A judge in North Carolina ruled on Friday that the state’s repeal of due process protections for teachers was unconstitutional. The ruling, by Superior Court Judge Robert Hobgood, rejected the state’s argument that stripping career status for educators “was reasonable and necessary to serve an important public purpose.”
Six classroom teachers, supported by the North Carolina Association of Educators (NCAE) and National Education Association (NEA), filed the suit on against the law on December 17 2013. Passed by the General Assembly last year and championed by Gov. Pat McCrory, it would have phased out career status and replaced it in 2018 with contracts running as long as four years. School administrators were also to identify the top 25 percent of teachers and offer them salary bonuses over time in exchange for surrendering their due process rights and opting in to the four-year contract immediately. Judge Hobgood also halted implementation of this provision.
NCAE President Rodney Ellis praised the ruling.
“The court said teachers should be protected from politics in the classroom,” Ellis said. “The administrators and teachers whose depositions were part of this lawsuit gave powerful testimony to the importance of due process and reasonable job protections. Clearly the people who are the most passionate about public education—teachers and school leaders—have been heard by the courts.”
NEA President Dennis Van Roekel also applauded the court’s decision to strike down what he called a “misguided initiative.”
“The new law would have only forced teachers to give up these very basic protections and further undermined the ability of districts to recruit and retain high quality teachers,” Van Roekel said.
Teachers in North Carolina have long pointed out that they have never been granted “tenure.” Those who have taught for four years at a proficient level are granted career status, which provides a limited measure of job protection and due process to ensure fair treatment if facing dismissal or demotion proceedings. Teachers in the state can be dismissed for any number of reasons.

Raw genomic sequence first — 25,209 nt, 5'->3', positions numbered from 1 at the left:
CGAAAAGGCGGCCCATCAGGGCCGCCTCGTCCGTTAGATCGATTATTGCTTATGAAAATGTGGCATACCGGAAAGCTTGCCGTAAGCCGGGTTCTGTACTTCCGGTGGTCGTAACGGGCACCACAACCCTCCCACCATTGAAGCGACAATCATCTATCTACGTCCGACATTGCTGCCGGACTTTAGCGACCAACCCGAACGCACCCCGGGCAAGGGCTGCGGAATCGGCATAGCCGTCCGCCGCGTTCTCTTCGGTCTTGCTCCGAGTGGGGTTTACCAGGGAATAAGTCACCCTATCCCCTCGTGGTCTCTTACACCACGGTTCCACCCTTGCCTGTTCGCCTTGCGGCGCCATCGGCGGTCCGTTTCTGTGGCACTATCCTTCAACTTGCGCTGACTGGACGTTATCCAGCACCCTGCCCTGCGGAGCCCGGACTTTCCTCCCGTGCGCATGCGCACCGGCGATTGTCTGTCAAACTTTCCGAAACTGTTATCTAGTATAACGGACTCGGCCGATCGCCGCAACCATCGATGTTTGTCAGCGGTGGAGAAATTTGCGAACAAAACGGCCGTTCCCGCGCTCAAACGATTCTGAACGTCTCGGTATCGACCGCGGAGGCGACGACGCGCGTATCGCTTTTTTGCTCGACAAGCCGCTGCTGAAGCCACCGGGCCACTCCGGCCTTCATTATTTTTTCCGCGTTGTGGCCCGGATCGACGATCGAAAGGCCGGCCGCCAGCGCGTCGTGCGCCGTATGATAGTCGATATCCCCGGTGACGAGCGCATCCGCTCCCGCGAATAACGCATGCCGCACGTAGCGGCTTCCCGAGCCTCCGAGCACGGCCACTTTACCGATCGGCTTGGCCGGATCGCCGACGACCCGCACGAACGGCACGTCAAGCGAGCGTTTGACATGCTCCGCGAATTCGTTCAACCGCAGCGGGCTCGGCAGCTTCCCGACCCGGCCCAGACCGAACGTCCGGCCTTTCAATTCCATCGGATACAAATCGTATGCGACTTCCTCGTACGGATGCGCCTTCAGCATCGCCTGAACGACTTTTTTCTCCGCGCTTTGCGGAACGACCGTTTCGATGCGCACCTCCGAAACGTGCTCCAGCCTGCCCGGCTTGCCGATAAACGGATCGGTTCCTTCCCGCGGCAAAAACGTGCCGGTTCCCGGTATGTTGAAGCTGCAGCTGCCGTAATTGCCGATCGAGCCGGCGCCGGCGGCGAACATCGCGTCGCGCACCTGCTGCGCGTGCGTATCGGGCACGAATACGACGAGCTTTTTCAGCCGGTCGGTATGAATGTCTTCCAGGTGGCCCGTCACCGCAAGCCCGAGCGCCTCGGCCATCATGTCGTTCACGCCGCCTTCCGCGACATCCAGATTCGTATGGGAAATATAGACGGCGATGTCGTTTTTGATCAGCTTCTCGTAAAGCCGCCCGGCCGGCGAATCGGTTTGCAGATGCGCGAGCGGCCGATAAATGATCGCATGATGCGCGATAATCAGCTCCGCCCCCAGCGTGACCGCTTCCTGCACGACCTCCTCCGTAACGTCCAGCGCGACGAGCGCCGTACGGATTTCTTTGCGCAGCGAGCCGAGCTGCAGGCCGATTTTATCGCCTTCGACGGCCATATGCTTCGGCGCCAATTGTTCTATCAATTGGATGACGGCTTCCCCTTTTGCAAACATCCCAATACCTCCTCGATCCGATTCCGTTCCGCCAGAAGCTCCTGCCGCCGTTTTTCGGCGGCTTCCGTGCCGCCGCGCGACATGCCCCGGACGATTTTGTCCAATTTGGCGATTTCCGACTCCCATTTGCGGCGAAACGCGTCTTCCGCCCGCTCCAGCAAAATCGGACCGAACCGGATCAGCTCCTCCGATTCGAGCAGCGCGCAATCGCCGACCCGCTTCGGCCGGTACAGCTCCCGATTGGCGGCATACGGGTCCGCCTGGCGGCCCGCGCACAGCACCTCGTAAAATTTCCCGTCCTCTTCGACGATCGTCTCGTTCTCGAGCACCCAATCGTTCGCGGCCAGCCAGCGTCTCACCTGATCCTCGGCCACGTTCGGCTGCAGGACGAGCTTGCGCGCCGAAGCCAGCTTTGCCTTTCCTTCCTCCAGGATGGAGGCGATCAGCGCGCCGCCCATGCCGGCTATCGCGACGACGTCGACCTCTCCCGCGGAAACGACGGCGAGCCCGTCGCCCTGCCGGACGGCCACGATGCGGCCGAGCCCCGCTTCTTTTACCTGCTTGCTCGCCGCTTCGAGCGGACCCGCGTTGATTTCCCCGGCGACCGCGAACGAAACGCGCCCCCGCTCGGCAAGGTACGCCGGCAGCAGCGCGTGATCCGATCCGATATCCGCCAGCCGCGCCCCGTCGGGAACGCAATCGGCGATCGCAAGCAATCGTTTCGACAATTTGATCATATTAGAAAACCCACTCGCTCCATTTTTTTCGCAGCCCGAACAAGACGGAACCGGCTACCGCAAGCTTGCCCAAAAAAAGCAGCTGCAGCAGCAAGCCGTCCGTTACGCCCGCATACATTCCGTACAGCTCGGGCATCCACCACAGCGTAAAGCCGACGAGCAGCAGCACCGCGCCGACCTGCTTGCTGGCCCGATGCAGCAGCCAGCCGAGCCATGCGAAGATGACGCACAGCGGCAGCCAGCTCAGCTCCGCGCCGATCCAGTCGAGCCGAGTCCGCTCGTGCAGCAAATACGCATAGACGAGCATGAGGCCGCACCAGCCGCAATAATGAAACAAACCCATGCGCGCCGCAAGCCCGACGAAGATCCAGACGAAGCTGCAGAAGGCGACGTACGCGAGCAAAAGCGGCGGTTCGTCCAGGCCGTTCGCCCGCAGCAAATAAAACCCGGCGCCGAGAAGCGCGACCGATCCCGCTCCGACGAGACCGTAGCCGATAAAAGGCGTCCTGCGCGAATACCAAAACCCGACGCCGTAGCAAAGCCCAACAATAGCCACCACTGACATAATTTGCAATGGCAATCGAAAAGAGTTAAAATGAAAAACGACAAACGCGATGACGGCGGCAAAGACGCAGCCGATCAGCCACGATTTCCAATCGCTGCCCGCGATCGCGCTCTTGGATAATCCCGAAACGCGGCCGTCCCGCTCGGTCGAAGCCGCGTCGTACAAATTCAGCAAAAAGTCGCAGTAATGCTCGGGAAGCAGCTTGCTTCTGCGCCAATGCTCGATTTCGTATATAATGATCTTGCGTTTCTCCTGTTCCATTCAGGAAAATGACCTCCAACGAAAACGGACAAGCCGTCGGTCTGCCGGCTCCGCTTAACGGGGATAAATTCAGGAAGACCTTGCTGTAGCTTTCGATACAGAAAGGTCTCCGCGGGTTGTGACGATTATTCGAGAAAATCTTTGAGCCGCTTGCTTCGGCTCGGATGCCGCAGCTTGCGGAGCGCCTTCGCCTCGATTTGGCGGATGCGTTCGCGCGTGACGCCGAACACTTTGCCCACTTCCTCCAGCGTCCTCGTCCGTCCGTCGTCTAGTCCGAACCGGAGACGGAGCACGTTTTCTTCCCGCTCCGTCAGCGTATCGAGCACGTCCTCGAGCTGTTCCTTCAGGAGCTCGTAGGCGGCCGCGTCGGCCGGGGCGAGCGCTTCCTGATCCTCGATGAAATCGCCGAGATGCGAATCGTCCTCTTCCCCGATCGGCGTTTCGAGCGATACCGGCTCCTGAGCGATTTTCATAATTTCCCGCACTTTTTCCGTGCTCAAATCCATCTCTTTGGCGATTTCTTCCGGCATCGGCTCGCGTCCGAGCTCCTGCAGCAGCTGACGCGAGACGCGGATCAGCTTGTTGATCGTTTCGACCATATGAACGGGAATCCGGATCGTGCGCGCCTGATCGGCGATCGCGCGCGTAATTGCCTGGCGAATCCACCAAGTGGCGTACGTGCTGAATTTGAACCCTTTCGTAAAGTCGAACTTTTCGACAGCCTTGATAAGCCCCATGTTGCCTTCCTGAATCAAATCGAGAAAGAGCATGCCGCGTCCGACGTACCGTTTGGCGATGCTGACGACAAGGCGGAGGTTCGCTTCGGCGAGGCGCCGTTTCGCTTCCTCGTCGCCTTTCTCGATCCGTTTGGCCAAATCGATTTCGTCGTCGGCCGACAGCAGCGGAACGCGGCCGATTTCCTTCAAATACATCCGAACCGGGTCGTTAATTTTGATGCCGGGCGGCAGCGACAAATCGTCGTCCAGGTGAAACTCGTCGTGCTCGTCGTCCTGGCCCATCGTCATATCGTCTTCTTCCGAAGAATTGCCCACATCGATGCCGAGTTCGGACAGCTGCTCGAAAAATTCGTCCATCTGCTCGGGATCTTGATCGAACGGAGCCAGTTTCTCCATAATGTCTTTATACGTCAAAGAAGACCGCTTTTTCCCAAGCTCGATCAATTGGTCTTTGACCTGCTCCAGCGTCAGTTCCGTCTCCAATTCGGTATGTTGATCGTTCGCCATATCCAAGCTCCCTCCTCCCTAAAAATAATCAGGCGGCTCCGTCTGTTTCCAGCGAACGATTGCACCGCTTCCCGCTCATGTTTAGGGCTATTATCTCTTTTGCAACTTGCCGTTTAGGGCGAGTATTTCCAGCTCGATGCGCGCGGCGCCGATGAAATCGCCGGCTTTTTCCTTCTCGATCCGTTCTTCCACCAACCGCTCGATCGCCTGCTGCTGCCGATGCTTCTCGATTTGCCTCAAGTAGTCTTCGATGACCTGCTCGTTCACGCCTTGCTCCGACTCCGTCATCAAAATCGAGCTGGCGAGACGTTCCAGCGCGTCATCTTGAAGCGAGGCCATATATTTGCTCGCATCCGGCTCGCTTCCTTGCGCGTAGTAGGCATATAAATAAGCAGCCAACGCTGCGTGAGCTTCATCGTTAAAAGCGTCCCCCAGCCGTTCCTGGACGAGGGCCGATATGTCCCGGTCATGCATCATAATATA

Educators were hardly alone in their opposition. Many school boards and administrators also balked, knowing that providing North Carolina teachers with due process protections prior to dismissal in no way prevented districts from staffing schools with competent and caring educators and improving school quality.
Veteran teacher Rich Nixon, one of the six plaintiffs in the suit, said the drumbeat against due process was started by lawmakers who are more determined to silence teacher voices than improve public education.
“No one has ever told me, ‘You know, if we get rid of career status, schools will be a lot better off,” Nixon recalls. “This was the crux of the state’s case – that stripping what they call tenure was critically important to help improve schools. The court did not buy that argument.”
“The good guys won one today,” Nixon said. “It’s heartening that the court could see that the legislature’s actions haven’t exactly been above board.”
In addition to taking legal action, North Carolina educators were proactive in educating the public about the realities surrounding teachers’ job status and protections. NCAE launched the “Decline to Sign” campaign to urge its members who might fall into the pool of the 25 percent not to accept the four-year contract and to encourage local school boards to pass resolutions in opposition of the contract.
In a state where education funding has been slashed and teacher pay ranks 46th in the nation, NEA President Van Roekel urged North Carolina lawmakers to direct their attention to those issues that will actually help improve schools.
“We’re at risk of losing an entire generation of students who won’t get a second chance. We need to focus on what helps students the most, like supporting new teachers, providing ongoing training, paying teachers a decent salary and developing reliable evaluation systems to measure teacher effectiveness,” Van Roekel said.